The original Toy Story trilogy has been about relationships and the distance between the individuals in them. Whether it be a friendship, a marriage, or a familial tie, the series addressed how those relationships are formed, stressed, and ultimately brought to an end. Toy Story 4 is, like I said earlier, an appendix to this theme. In the wake of a concluded relationship, how do I find resolve? What is my purpose under this new view of the world? What am I to do now?
These existential questions and more are addressed through Woody’s character arc. As Woody surrenders what he had with Andy and as he falls out of favor with Bonnie, the rootinest tootinest cowboy in the wild wild west struggles to find a purpose. There’s some merit in protecting Forky, but what’s best for Bonnie and what’s right for Woody comes into constant conflict. It is this strain where Toy Story 4’s greatest emotional moments come through. Seeing Woody’s loyalty come into question as he finds any sort of purpose is genuine here, and like prior films, this film will make you feel the feelz and swell up in tears.
As an aside, the series’ fixation on relationships takes a considerable presence in how parents deal with the relationships with their children (perhaps the strongest argument for the entire series), and this film can easily be read as a parent’s journey in finding a purpose after their kids are gone. Also the teaser trailer’s use of Both Sides Now takes on a whole new meaning in retrospect, and it’s pretty eff’n sad.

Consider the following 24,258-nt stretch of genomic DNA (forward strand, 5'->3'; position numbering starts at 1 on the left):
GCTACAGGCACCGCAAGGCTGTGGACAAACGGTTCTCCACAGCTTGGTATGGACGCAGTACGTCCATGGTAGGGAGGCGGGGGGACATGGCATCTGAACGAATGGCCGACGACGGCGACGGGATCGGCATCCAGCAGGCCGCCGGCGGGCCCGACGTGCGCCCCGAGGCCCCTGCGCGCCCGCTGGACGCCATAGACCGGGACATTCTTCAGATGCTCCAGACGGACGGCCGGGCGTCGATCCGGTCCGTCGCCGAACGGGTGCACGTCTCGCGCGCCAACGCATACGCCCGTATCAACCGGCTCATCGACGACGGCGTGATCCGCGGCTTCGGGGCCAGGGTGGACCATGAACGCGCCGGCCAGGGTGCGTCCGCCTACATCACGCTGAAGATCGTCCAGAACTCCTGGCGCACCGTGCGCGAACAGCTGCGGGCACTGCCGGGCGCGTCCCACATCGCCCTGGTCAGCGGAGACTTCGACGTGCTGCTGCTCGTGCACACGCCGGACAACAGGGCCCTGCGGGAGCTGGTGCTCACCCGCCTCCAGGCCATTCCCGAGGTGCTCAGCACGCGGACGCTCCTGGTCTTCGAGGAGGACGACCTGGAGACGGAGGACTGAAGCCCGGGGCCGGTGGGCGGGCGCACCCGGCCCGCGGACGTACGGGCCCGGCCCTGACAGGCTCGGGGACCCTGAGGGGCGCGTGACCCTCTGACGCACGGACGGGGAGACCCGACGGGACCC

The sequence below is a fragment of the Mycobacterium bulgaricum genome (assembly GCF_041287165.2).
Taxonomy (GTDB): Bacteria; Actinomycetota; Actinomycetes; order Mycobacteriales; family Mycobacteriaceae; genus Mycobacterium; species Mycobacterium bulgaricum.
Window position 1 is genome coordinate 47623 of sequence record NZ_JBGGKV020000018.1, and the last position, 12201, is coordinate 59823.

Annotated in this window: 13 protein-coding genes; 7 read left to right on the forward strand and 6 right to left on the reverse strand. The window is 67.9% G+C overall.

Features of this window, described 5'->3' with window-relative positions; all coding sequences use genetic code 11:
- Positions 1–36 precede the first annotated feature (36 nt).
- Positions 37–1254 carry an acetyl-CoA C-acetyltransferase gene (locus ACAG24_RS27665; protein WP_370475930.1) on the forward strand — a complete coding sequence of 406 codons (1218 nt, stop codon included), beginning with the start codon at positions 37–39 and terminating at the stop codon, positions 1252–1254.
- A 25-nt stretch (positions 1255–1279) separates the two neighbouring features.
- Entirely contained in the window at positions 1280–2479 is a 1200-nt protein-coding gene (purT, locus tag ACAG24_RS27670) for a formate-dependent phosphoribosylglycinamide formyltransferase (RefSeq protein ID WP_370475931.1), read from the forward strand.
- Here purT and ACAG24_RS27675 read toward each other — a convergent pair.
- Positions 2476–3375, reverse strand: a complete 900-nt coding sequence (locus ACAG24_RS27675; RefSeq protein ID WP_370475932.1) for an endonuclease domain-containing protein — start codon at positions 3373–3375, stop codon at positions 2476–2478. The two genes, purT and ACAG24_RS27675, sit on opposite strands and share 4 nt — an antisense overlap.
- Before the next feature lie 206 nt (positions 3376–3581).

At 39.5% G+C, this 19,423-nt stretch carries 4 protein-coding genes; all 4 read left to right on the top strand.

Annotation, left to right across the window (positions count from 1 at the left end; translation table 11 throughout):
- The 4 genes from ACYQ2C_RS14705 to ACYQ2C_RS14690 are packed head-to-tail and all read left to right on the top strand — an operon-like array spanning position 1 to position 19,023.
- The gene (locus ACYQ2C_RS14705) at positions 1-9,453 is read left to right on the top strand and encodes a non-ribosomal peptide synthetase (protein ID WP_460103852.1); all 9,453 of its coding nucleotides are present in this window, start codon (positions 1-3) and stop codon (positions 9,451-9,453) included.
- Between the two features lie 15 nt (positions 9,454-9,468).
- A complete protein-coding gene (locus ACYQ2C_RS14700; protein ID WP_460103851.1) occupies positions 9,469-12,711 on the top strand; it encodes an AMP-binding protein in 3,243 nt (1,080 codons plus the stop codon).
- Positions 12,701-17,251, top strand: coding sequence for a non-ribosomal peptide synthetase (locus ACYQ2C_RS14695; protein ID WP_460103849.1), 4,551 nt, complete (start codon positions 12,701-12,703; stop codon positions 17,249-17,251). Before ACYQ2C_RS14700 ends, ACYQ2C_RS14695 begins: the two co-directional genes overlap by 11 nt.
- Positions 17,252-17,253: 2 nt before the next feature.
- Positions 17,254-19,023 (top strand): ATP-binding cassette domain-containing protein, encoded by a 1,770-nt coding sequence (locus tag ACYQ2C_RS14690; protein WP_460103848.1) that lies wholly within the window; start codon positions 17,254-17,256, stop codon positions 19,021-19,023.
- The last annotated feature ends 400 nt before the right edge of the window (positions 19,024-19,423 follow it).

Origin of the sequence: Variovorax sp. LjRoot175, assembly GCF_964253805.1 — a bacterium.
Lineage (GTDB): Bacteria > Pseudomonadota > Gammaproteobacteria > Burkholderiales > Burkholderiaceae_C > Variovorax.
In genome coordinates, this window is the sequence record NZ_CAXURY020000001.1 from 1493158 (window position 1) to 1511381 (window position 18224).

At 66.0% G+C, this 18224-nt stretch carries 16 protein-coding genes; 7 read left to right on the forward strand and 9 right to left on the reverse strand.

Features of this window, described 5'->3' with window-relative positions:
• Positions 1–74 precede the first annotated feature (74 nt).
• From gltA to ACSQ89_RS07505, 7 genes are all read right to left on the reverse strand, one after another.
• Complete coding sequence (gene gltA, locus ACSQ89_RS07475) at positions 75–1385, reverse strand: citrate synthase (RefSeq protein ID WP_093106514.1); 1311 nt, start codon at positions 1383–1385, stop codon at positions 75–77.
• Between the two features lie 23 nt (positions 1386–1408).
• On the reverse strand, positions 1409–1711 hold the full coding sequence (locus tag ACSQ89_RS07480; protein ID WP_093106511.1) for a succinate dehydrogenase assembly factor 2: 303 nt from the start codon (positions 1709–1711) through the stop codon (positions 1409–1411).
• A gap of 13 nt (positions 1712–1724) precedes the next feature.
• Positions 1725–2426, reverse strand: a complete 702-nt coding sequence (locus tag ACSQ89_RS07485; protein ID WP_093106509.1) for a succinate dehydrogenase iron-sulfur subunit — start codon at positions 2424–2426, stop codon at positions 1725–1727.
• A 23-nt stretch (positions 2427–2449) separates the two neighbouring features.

For a film that had no right to be this good, Toy Story 4 gives itself purpose in creating an additive story to the original trilogy. It undoes the conclusion of the last film, but if you look at this film as an epilogue or appendix, the film certainly warrants its creation, and for something as endearing as Toy Story, it’s reassuring to know the series didn’t lose itself.
One last thing, The Shining and 2001: A Space Odyssey easter eggs are awesome, and you should stay to the end of the credits. That is all.